Tennessee's success contingent on new offensive line

Tennessee boasted one of the most experienced offensive lines in the country last season. But with all five 2013 starters now in the NFL, coach Butch Jones will have to find answers from a relatively inexperienced group.

Center Mack Crowder (right) is set to be one of five new starters for the Tennessee Volunteers along the offensive line this season.

Butch Dill / AP

HOOVER, Ala. -- Tennessee junior center Mack Crowder has heard it aplenty.

All five starters from Tennessee's offensive line last season are now on NFL rosters. The group combined for 177 starts over the past few years for the Volunteers, including taking 92 percent of snaps last season. What once was considered a team strength has changed to major concern, especially considering Tennessee is trying to snap a skid of four straight losing seasons and three years without a bowl berth.

"I just use it as a little motivation," Crowder said of the constant reminder about the offensive line's lack of experience. "It's obviously going to be a challenge. It's obviously a big opportunity for myself and whichever other four that may be lined up with me."

Not that Crowder and two fellow third-year juniors, left guard Marcus Jackson and right guard Kyler Kerbyson, haven't been around. Crowder has played 10 games, starting one; Kerbyson played in every game last year and seven as a freshman; and Jackson played in all 24 games his first two seasons in Knoxville, including five starts as a freshman, before taking a redshirt last year.

"A lot of people overlook the fact that a lot of us have been playing together for the past three years," Crowder said. "Even though we have been in the background, that doesn't mean we haven't been playing together in practice and things like that. We just haven't been getting the full-game reps. I believe that we are going to be a little further along than some people might think."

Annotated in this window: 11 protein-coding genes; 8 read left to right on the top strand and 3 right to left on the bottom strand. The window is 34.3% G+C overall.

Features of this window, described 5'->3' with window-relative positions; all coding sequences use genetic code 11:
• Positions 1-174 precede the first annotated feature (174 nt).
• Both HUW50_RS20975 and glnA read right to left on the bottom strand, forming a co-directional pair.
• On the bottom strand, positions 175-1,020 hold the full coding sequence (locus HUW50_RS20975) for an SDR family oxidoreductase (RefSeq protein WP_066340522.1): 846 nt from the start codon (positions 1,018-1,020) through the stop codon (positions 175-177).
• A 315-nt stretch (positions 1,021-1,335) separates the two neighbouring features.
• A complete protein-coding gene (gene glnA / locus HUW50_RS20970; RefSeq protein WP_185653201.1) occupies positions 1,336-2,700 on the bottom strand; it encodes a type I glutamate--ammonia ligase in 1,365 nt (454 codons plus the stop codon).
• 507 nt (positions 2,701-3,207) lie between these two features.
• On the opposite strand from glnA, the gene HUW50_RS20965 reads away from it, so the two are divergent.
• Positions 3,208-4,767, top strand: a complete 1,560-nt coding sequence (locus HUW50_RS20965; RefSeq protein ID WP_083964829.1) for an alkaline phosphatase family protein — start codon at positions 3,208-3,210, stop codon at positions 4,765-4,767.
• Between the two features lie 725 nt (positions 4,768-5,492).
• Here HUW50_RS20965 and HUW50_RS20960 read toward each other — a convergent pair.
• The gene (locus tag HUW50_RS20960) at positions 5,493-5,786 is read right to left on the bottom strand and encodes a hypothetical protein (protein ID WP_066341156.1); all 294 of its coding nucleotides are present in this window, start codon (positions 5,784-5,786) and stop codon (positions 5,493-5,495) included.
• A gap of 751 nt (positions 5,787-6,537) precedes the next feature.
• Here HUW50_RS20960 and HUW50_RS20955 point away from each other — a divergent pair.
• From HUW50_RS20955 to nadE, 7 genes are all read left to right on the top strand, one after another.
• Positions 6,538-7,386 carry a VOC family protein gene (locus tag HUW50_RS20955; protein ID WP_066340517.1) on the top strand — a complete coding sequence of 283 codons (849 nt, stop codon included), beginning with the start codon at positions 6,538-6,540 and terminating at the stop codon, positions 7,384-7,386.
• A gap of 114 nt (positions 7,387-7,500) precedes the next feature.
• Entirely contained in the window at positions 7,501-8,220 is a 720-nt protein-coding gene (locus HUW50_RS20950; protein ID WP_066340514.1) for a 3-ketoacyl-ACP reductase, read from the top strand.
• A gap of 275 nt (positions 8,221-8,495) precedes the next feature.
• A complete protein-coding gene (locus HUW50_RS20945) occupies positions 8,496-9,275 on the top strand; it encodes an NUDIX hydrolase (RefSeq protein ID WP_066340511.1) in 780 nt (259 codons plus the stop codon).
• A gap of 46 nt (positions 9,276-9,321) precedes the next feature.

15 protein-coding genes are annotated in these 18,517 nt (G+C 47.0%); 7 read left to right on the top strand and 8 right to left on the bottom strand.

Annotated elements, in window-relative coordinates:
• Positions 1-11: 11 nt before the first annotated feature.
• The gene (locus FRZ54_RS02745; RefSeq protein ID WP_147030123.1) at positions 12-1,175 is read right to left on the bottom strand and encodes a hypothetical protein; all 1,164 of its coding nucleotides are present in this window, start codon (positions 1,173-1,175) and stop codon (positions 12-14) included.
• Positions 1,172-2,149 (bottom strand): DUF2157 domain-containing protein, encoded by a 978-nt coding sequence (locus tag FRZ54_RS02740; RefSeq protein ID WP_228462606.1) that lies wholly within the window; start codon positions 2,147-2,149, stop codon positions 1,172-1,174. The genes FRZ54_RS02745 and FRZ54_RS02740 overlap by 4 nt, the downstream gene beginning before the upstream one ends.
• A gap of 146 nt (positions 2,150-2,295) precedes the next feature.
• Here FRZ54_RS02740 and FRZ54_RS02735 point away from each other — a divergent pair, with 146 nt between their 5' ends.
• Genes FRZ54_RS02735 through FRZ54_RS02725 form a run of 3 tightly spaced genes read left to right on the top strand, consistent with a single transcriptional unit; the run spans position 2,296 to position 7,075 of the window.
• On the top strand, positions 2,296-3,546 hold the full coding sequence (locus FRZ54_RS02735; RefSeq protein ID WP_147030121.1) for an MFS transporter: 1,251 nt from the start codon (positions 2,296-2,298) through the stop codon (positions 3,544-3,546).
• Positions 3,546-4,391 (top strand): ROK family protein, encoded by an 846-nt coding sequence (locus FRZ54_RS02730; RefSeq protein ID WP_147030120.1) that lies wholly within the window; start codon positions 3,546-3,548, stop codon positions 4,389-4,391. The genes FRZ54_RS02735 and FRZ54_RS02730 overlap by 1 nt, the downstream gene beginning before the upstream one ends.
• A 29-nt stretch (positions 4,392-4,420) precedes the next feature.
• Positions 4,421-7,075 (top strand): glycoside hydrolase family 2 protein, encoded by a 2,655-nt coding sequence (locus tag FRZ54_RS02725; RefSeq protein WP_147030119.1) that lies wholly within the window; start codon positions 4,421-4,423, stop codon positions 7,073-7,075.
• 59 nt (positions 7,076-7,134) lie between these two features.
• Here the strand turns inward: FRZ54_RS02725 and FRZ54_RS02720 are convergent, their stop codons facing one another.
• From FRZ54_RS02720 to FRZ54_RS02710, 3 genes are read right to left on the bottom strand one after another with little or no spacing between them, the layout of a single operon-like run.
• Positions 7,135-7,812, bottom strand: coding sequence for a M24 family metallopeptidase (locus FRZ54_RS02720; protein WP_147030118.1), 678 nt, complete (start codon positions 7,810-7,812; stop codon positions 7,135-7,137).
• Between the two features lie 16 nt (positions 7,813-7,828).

While the interior of the offensive line seems set, the wild card is at tackle, where the Volunteers have been spoiled. Right tackle Ja'Wuan James made 49 straight starts before being drafted No. 19 overall by the Miami Dolphins. Left tackle Antonio "Tiny" Richardson was long considered first-round worthy, but concern over lingering knee issues caused him to go undrafted before signing as a free agent with the Minnesota Vikings.

Also departed are right guard Zach Fulton, a sixth-round draft pick of the Chiefs; center James Stone, a free agent signee by the Falcons, and left guard Alex Bullard, who signed as a free agent with the Lions.

In filling the tackle slots, second-year Volunteers coach Butch Jones will turn to an incoming recruiting class of 32 signees that was ranked fourth nationally by Scout.com. Left tackle Dontavius Blair (6-foot-8, 313 pounds), a junior-college transfer, signed with Tennessee after considering offers from Oklahoma, Texas A&M, Florida State and Auburn. Right tackle hopeful Coleman Thomas (6-foot-6, 311 pounds), a true freshman, chose the Vols over West Virginia, Virginia Tech, Virginia, Maryland and Pittsburgh.

"This is a group that has worked exceptionally hard," said Jones, whose team opens the season against visiting Utah State. "They're going to have a tremendous opportunity in front of them."

Also in the mix are fifth-senior Jacob Gilliam, a former walk-on who has played in only three games; sophomore Dylan Wiesman, who played in 10 games last year as a true freshman, and redshirt freshmen Austin Sanders and Brett Kendrick.

"We're all in the same boat," Crowder said. "We're all in there working. All of us are getting better. Me, Marcus and Kyler try to prepare them the best we can for this upcoming season, letting them know, 'Hey, you really need to get into the playbook. I don't like the back of your (positioned) hands. Know the calls up front.' So, whenever they do get in the game, they'll be ready to go."

Certainly, playing behind the caliber of the departed quintet had to rub off on those roster returnees.

In fact, there are those who feel the interior trio could have already been starters at other SEC schools.

"It was tremendous to just be able to watch them and learn from them," Crowder said. "Every day, they worked hard, and you could always pick something up with technique or something that they did very well. All of them are probably going to be in the NFL. 
... Just being able to watch them every day is always going to help the guys' game that have been watching."

The offense appears to have plenty of weapons for probable starting quarterback Justin Worley. Fellow senior Marlin Lane and prized true freshman Jalen Hurd should make for a solid running backs tandem, while there is top-notch talent at wide receiver that includes sophomore standout Marquez North, sophomore Pig Howard and true freshman Josh Malone, one of the top signees in the country.

Just how well the offensive line performs in front of them will go a long way in figuring Tennessee's success in 2014.